Santa Claus represents the spirit of Christmas, but the adult mind knows that the season is about more than just receiving gifts. The relationship to the Holiday Season for society is much more complex, and when the human mind is ready for such a concept, they stop believing in Santa Claus and expand their understanding to encompass the more complex nature of the Holiday. At least in theory—thus the same should occur in regard to religion. However, too many people insist that their membership to a particular religion gives them access to the after-life without having to live up to the judgment of their actual lives. In this regard the drunk can enter Heaven because he accepts Jesus Christ as his Lord and Savor—passing off the responsibility of good conduct in life to a third-party sacrifice. Or for the Islamic radical, they believe they can enter the after-life by killing infidels. The Buddhist believes they can enter the spiritual realm by living life as a play and not falling in love with innate forms–the Hindu much the same only being resurrected as a frog, or a cow which used to be a beloved uncle. For those who step back and look at the situation properly, religion is a pretty stupid concept because the mythology of those religions has shrunk with time and knowledge requiring an expanded mythology to renew the importance of the values which religion is supposed to introduce to society. The failure that most people openly participate is the belief that a particular religion will do the trick—what they miss is the essence of what Jesus tried to convey—that the Kingdom is all around them—all the time—but they do not see it. What people must have are the values to unlock those secrets in the everyday life and understand that nothing really dies—but lives forever as an essence. We are all the light no matter what the religion—we are not the light bulb—the gross matter of the mind and body. The mind in command of the body is the essence of that immortality used like a vehicle to navigate through life.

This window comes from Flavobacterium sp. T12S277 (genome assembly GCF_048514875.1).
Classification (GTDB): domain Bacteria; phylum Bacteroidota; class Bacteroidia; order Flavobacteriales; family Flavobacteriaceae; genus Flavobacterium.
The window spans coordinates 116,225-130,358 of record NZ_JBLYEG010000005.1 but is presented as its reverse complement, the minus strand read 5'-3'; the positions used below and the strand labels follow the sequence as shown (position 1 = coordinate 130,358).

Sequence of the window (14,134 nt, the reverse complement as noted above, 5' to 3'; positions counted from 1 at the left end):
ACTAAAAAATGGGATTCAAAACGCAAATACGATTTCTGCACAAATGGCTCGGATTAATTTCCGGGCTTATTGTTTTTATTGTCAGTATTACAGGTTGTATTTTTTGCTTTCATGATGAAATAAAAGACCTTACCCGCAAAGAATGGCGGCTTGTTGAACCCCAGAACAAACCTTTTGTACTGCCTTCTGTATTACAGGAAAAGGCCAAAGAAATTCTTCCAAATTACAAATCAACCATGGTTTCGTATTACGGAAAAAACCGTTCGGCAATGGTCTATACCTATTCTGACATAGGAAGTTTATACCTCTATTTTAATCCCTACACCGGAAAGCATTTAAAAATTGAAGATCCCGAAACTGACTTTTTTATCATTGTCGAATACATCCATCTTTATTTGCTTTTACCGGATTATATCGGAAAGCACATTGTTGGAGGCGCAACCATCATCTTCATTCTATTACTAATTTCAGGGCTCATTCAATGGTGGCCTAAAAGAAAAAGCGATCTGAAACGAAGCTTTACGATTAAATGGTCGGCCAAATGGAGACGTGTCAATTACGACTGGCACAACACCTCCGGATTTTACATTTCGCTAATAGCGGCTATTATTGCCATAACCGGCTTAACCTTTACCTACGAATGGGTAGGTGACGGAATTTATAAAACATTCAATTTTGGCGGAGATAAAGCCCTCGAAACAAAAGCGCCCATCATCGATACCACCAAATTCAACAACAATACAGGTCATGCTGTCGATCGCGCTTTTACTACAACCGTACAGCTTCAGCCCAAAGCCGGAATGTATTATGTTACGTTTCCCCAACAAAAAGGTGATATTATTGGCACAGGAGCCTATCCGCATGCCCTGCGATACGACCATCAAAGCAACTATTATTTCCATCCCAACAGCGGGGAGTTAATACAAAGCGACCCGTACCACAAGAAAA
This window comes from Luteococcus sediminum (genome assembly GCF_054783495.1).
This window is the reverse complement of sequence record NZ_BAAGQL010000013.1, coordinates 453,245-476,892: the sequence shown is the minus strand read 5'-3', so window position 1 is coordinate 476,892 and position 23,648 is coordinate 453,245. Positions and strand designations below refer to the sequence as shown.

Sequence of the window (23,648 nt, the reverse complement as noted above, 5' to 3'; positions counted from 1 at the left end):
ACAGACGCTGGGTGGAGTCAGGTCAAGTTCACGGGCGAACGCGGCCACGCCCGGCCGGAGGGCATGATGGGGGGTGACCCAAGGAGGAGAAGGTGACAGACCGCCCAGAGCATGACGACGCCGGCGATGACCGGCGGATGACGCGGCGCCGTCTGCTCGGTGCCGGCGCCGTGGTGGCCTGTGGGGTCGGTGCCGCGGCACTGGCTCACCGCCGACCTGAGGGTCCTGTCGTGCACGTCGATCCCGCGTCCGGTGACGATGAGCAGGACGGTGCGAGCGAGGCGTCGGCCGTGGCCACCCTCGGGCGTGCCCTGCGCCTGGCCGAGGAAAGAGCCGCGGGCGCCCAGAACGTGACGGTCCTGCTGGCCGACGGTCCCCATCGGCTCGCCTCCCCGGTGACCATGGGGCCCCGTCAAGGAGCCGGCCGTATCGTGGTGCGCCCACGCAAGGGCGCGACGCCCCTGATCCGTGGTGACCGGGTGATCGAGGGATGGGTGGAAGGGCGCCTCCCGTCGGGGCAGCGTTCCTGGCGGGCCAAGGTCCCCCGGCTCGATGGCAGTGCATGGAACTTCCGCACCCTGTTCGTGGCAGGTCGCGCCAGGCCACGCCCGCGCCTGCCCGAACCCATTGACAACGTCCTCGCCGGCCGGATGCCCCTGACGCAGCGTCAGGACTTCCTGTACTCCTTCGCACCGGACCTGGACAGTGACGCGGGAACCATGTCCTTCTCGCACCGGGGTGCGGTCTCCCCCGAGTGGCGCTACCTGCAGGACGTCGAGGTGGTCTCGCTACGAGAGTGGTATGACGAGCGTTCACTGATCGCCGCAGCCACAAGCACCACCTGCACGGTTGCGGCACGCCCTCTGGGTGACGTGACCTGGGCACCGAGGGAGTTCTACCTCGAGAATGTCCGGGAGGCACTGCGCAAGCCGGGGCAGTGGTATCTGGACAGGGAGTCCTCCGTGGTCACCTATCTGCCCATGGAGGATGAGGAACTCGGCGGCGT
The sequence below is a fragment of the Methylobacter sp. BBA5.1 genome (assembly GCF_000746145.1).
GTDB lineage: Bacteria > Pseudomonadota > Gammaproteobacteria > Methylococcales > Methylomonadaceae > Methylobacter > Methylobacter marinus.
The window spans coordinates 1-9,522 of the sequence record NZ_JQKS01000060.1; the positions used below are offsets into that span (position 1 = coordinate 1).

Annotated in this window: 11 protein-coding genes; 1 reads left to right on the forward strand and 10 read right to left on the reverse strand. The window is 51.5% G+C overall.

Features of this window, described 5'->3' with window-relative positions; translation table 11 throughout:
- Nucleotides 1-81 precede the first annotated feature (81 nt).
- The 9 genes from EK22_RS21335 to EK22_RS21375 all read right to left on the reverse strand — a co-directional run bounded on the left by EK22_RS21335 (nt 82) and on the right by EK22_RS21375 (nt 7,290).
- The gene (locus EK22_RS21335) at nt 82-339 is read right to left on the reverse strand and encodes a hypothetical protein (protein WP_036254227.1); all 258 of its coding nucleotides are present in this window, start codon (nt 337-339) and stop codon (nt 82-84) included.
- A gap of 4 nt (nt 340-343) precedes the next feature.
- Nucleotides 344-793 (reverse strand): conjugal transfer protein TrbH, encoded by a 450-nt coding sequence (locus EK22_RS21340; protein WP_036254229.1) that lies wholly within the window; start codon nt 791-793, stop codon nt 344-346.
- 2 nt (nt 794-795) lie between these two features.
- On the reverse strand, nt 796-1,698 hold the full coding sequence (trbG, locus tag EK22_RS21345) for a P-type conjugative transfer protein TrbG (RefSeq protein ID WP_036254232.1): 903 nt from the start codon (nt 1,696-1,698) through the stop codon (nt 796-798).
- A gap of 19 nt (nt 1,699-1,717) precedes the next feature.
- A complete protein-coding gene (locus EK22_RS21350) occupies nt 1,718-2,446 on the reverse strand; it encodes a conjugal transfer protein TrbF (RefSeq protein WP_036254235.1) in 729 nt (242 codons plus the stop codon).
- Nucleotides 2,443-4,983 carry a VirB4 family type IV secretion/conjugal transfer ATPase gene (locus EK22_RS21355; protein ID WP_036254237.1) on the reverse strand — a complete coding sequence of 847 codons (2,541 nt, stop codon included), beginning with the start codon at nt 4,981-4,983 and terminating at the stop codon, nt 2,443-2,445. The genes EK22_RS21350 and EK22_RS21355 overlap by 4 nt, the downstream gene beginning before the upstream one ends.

To understand such a thing properly requires a new mythology which is why I am so excited about Star Wars. It is much more than a science fiction series of books, television shows and movies. It is a new mythology designed to build upon the religions of the past for a new era of thought—and it works. Simon Kinberg knows this and is the executive producer of the new Star Wars: Rebels animated series. George Lucas, as a student of mythology for many years and a key board member of the Joseph Campbell Foundation has personally trained these next generation filmmakers and Rebels is the first real step in that new direction. I have known this was coming for two decades—because of my involvement with the JCF. But now it is here and to understand how much potential impact it will have on world culture read the article below. The essence of the summation is that Santa Claus needs to be updated as a mythology to stay relevant to the modern youth—and there are stories which attempt to do that in modern movies and television shows. But the same needs to happen in religion—which for the fearful and unfocused is a terrifying prospect. For them, Star Wars is about to change their life for the better in ways that they have never thought possible. Religion is needed for the human race, but in the day and age we live in presently—it needs a much bigger shoe. For that—Star Wars offers a size that fits for the potential growth of an inquiring mind that is already living in the Kingdom that Jesus always talked about—and knows it.